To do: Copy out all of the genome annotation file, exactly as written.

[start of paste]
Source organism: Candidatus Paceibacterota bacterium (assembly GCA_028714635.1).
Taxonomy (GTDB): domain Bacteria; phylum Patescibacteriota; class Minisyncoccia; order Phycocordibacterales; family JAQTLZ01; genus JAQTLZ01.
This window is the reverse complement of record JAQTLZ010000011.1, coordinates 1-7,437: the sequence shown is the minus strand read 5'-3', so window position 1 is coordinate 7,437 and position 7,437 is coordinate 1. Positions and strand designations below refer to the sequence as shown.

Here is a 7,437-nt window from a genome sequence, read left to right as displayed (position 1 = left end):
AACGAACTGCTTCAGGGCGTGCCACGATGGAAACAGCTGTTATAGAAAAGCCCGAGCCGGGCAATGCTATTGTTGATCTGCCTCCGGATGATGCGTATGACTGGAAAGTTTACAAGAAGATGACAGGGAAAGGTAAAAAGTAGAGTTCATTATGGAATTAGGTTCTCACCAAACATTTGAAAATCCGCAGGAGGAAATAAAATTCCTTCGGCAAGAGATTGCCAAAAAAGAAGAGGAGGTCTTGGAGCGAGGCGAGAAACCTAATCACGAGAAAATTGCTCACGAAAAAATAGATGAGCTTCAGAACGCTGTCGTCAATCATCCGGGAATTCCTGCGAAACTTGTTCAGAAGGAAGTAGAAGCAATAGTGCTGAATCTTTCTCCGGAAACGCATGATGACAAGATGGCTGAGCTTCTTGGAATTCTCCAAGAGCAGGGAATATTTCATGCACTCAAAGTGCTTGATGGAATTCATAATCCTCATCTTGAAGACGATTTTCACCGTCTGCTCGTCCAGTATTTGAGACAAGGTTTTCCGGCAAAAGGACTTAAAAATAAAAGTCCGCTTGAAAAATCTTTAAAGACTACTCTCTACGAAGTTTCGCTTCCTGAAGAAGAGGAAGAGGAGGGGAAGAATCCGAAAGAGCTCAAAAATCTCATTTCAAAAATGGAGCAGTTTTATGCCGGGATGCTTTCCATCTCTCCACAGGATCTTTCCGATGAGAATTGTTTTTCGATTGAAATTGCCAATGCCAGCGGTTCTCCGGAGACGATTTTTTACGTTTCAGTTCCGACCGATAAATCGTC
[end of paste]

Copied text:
Source organism: Candidatus Paceibacterota bacterium (assembly GCA_028714635.1).
Taxonomy (GTDB): domain Bacteria; phylum Patescibacteriota; class Minisyncoccia; order Phycocordibacterales; family JAQTLZ01; genus JAQTLZ01.
This window is the reverse complement of record JAQTLZ010000011.1, coordinates 1-7,437: the sequence shown is the minus strand read 5'-3', so window position 1 is coordinate 7,437 and position 7,437 is coordinate 1. Positions and strand designations below refer to the sequence as shown.

Here is a 7,437-nt window from a genome sequence, read left to right as displayed (position 1 = left end):
AACGAACTGCTTCAGGGCGTGCCACGATGGAAACAGCTGTTATAGAAAAGCCCGAGCCGGGCAATGCTATTGTTGATCTGCCTCCGGATGATGCGTATGACTGGAAAGTTTACAAGAAGATGACAGGGAAAGGTAAAAAGTAGAGTTCATTATGGAATTAGGTTCTCACCAAACATTTGAAAATCCGCAGGAGGAAATAAAATTCCTTCGGCAAGAGATTGCCAAAAAAGAAGAGGAGGTCTTGGAGCGAGGCGAGAAACCTAATCACGAGAAAATTGCTCACGAAAAAATAGATGAGCTTCAGAACGCTGTCGTCAATCATCCGGGAATTCCTGCGAAACTTGTTCAGAAGGAAGTAGAAGCAATAGTGCTGAATCTTTCTCCGGAAACGCATGATGACAAGATGGCTGAGCTTCTTGGAATTCTCCAAGAGCAGGGAATATTTCATGCACTCAAAGTGCTTGATGGAATTCATAATCCTCATCTTGAAGACGATTTTCACCGTCTGCTCGTCCAGTATTTGAGACAAGGTTTTCCGGCAAAAGGACTTAAAAATAAAAGTCCGCTTGAAAAATCTTTAAAGACTACTCTCTACGAAGTTTCGCTTCCTGAAGAAGAGGAAGAGGAGGGGAAGAATCCGAAAGAGCTCAAAAATCTCATTTCAAAAATGGAGCAGTTTTATGCCGGGATGCTTTCCATCTCTCCACAGGATCTTTCCGATGAGAATTGTTTTTCGATTGAAATTGCCAATGCCAGCGGTTCTCCGGAGACGATTTTTTACGTTTCAGTTCCGACCGATAAATCGTC